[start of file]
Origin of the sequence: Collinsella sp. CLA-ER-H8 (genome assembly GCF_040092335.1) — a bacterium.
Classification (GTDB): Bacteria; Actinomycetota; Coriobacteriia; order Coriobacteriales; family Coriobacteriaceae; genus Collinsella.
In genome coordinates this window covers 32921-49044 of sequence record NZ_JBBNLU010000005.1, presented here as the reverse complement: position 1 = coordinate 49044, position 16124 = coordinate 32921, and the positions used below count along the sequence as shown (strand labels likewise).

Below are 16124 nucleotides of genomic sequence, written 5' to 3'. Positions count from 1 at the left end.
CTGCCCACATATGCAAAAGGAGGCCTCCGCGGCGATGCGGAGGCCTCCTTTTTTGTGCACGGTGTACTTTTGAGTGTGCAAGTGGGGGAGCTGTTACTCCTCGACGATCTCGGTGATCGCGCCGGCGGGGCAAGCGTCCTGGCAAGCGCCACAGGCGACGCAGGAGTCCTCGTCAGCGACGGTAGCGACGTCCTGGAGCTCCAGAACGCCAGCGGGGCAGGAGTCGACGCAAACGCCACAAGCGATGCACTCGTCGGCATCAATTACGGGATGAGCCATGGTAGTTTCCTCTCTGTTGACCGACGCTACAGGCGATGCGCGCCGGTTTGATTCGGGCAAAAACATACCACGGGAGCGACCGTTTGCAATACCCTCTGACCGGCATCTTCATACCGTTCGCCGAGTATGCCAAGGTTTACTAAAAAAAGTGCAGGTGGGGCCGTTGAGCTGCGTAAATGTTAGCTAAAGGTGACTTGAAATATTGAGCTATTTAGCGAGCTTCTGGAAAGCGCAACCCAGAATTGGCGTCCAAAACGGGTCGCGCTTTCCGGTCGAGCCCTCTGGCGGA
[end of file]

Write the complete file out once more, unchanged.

Origin of the sequence: Collinsella sp. CLA-ER-H8 (genome assembly GCF_040092335.1) — a bacterium.
Classification (GTDB): Bacteria; Actinomycetota; Coriobacteriia; order Coriobacteriales; family Coriobacteriaceae; genus Collinsella.
In genome coordinates this window covers 32921-49044 of sequence record NZ_JBBNLU010000005.1, presented here as the reverse complement: position 1 = coordinate 49044, position 16124 = coordinate 32921, and the positions used below count along the sequence as shown (strand labels likewise).

Below are 16124 nucleotides of genomic sequence, written 5' to 3'. Positions count from 1 at the left end.
CTGCCCACATATGCAAAAGGAGGCCTCCGCGGCGATGCGGAGGCCTCCTTTTTTGTGCACGGTGTACTTTTGAGTGTGCAAGTGGGGGAGCTGTTACTCCTCGACGATCTCGGTGATCGCGCCGGCGGGGCAAGCGTCCTGGCAAGCGCCACAGGCGACGCAGGAGTCCTCGTCAGCGACGGTAGCGACGTCCTGGAGCTCCAGAACGCCAGCGGGGCAGGAGTCGACGCAAACGCCACAAGCGATGCACTCGTCGGCATCAATTACGGGATGAGCCATGGTAGTTTCCTCTCTGTTGACCGACGCTACAGGCGATGCGCGCCGGTTTGATTCGGGCAAAAACATACCACGGGAGCGACCGTTTGCAATACCCTCTGACCGGCATCTTCATACCGTTCGCCGAGTATGCCAAGGTTTACTAAAAAAAGTGCAGGTGGGGCCGTTGAGCTGCGTAAATGTTAGCTAAAGGTGACTTGAAATATTGAGCTATTTAGCGAGCTTCTGGAAAGCGCAACCCAGAATTGGCGTCCAAAACGGGTCGCGCTTTCCGGTCGAGCCCTCTGGCGGA